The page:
Bank of Canada Governor Mark Carney, Finance Minister Jim Flaherty and Prime Minister Stephen Harper recently made separate statements about their concerns with Canadiansâ€™ rising debt levels. Risk taking by Canadians has increased to the point where we are now more indebted on the average than the Americans south of the border. This is the first time since the late 1990s that such a situation has occurred.
Flaherty reckoned that â€œOur parents were more inclined to pay off that mortgage as soon as possible, and some Canadians are not as inclined to do that now â€¦ I encourage them to do it.â€ Yet while offering advice to his fellow Canadians, Flaherty seems not to take his own advice. Canada has a debt-to-GDP ratio of over 75 percent. This places the country as the 18th most indebted country in the world, right behind Portugal. With news coming out of Europe concerning its own crisis daily, and that Portugal may be the next domino to fall, we might start to question whether Canada might someday suffer the same fate.
Under Flahertyâ€™s reign as Finance Minister since 2006, gross Canadian federal debt has increased from a â€œpaltryâ€ 460bn. odd dollars to over $520bn today. It is projected to increase to over $540bn by fiscal year 2012/13. This 13 percent increase in debt (to date) under his watch does little to set an example for others to start paying off their debts.
Mark Carney thinks that Canadaâ€™s economic recovery could be threatened in the future by elevated debt levels. Unfortunately, he fails to mention that this increase in debt by Canadians has come under his watch.
Since becoming Governor of the Bank of Canada in 2008, Carney dropped the overnight policy rate from almost 5 percent to its current 1 percent level.Â Â CPI inflation was almost 2 percent this October compared to a year earlier. With negative real borrowing rates, Canadians are being given a large incentive to continue their debt-fuelled spending binge. As inflation reduces the purchasing power of the dollar, that dollar borrowed today will only need to be paid back in the future with a less valuable dollar. This somewhat rare situation we live in has negative real interest rates where it is actually profitable to borrow money and do nothing productive with it until it is repaid â€“ the loss of the purchasing power alone being sufficient to incentivise Canadians to borrow.
Meanwhile Stephen Harper has noted that the government cannot â€œexaggerateâ€ the extent to which the government can control Canadiansâ€™ propensity to borrow. As he clarified: â€œWe are a free country and people are entitled to make their own financial decisions â€¦ This is a matter that is of concern to the government, we continue to warn Canadian households that interest rates are unlikely to go down.â€ While it is assuring to hear that the Prime Minister has no desire to directly control the financial affairs of Canadians, it is less positive that he neglects the indirect ways that this is currently being done.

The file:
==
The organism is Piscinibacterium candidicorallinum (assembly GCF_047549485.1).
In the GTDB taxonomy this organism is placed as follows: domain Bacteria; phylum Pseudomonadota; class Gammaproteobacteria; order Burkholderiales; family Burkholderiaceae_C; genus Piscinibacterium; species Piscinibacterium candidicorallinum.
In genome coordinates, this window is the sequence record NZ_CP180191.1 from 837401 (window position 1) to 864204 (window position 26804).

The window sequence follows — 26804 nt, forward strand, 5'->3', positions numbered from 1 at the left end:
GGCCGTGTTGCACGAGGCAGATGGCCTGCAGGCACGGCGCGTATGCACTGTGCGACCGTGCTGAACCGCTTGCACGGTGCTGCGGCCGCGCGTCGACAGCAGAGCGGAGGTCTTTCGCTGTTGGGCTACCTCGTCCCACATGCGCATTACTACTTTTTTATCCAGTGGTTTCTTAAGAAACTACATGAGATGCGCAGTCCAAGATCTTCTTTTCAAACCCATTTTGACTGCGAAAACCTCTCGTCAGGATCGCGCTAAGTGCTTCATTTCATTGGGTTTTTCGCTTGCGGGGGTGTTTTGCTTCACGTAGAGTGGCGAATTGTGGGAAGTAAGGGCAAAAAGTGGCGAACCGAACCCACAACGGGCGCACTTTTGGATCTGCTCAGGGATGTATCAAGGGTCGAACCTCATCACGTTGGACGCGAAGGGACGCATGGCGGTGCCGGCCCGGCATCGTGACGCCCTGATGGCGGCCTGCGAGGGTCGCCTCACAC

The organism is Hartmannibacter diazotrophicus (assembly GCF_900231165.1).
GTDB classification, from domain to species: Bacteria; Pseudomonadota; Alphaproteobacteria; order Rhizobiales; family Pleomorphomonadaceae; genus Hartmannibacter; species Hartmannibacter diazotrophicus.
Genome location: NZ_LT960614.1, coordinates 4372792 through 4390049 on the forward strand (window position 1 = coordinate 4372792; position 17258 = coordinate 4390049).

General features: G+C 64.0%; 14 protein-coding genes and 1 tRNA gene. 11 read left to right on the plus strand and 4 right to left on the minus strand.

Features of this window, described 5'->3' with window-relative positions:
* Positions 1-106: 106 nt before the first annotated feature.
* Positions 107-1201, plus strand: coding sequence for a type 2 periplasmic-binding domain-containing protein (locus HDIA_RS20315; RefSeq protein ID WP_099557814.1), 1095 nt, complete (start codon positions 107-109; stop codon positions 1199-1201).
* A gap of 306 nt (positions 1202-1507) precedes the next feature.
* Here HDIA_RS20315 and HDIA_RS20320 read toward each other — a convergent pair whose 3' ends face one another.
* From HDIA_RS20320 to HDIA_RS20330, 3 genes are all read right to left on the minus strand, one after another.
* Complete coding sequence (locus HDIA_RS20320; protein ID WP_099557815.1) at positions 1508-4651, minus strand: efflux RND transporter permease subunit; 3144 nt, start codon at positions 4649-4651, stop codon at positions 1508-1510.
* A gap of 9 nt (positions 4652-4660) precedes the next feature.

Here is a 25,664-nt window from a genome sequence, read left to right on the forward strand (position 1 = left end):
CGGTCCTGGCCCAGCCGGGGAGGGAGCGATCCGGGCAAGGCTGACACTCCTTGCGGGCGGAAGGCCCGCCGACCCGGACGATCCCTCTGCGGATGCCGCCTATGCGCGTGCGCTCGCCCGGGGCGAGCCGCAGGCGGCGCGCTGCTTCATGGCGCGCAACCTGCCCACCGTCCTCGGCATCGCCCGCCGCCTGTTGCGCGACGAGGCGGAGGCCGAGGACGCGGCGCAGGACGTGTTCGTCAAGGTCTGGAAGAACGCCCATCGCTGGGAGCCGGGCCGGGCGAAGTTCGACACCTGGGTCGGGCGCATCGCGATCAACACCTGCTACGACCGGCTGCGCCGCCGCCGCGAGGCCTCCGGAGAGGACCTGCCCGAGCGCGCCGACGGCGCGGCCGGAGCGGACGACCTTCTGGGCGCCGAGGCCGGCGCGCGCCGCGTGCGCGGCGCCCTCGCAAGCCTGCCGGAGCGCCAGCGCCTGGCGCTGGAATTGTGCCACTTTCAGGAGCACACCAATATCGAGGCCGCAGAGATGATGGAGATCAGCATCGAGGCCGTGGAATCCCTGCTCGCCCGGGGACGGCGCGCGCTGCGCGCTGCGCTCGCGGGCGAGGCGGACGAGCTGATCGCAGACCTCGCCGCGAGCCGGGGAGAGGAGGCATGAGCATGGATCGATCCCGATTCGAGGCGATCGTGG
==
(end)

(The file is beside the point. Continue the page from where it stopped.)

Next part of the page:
The Bank of Canada may be nominally independent of the Canadian government, as protected by the operational independence granted to it through parliament. But what parliament grants it can soon take away and it is increasingly difficult to view the BoC as being politically independent. The federal government may not intervene directly in Canadiansâ€™ spending patterns, but through the manipulations of the dollar through the BoC, the government can do so indirectly.
Over the past decade the Canadian dollar has lost over 20 percent of its purchasing power. No longer willing to see their hard earned dollars continually be eroded, Canadians have increasingly decreased their savings. While the U.S. savings rate has tripled from about 2 to 6.5 percent of disposable income over the past three years, Canadian savings have halved to about 2Â½ percent. Debt financing has grown leaps and bounds as inflation benefits debtors repaying their loans with depreciated dollars.
Most troubling we see a government with little concern for its own fiscal imbalances. While chastising Canadiansâ€™ debt-based promiscuity, Canadian public sector debt â€“ both federal and provincial â€“ shows no signs of abating. Ontario, whose economy comprises about 40 percent of Canadian GDP, now has a public debt 10 times that of troubled California on a per capita basis. While California is engulfed in a fiscal crisis requiring immediate belt-tightening and cost-cutting, Ontario seems to not notice its own fate.
With all its debt, the State of California has bond ratings only slightly higher than Croatia. While the Canadian economy has remained relatively buoyant throughout the current recession, it is questionable how much longer this can persist. Drinking binges always result in nasty hangovers. Debt fuelled binges end no less painfully.
Instead of giving empty talk, Canadian officials should turn their attention to their own affairs. Not only are Canadians far from the only indebted bodies in Canada, the individual is also far from being solely to blame. A series of government policies, from Bank of Canada mandated lower interest rates to prolific government spending at all levels, has resulted in a dangerous fiscal situation. Held together by a tenuous global recovery, any fall in tax receipts would cause the public coffers to turn south the way of our Southern neighbours. While we should welcome such a fiscal tightening if it came from tax cuts, more likely it will result from decreased business activity.
Putting its money where its mouth is and cutting back on spending would go a long way in giving the Canadian government credibility over the current fiscal situation. Removing the inflationary policies currently directed by the Bank of Canada would be a step in the right direction.